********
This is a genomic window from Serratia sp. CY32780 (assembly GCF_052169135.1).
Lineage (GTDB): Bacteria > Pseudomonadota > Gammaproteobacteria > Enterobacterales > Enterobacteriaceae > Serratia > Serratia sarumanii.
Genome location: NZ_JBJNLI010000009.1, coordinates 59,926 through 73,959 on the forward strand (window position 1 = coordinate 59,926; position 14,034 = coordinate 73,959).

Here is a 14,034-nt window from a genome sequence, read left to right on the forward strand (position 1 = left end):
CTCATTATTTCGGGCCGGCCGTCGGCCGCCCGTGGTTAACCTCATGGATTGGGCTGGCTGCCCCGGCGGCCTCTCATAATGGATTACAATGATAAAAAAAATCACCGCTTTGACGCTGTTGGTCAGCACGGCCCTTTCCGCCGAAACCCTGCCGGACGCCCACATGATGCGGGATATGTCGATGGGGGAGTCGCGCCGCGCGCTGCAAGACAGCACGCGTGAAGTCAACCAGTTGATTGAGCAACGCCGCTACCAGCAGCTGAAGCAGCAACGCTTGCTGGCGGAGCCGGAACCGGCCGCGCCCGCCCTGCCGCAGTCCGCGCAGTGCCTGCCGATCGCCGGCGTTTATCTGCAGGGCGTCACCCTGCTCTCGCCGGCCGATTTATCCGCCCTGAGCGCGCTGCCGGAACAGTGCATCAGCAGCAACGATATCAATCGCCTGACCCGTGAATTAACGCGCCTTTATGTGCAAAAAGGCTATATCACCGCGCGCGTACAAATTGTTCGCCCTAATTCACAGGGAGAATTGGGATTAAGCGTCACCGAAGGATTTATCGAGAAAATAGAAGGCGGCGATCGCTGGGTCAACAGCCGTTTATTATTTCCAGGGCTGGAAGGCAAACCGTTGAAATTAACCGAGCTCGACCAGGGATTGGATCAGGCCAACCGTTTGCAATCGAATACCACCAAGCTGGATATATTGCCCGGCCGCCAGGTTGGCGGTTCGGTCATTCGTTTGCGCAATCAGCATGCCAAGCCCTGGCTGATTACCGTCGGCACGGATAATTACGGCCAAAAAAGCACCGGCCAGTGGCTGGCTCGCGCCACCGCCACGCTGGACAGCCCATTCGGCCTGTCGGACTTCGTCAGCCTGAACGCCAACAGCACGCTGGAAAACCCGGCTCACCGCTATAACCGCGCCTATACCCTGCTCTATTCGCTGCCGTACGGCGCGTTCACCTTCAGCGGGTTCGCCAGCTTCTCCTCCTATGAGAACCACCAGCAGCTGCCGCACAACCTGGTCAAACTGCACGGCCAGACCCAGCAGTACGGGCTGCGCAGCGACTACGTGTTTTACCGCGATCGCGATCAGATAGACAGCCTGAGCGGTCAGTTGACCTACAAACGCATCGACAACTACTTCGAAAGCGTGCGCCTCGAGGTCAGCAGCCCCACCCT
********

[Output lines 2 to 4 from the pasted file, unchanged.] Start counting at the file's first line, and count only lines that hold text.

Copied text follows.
Lineage (GTDB): Bacteria > Pseudomonadota > Gammaproteobacteria > Enterobacterales > Enterobacteriaceae > Serratia > Serratia sarumanii.
Genome location: NZ_JBJNLI010000009.1, coordinates 59,926 through 73,959 on the forward strand (window position 1 = coordinate 59,926; position 14,034 = coordinate 73,959).

Here is a 14,034-nt window from a genome sequence, read left to right on the forward strand (position 1 = left end):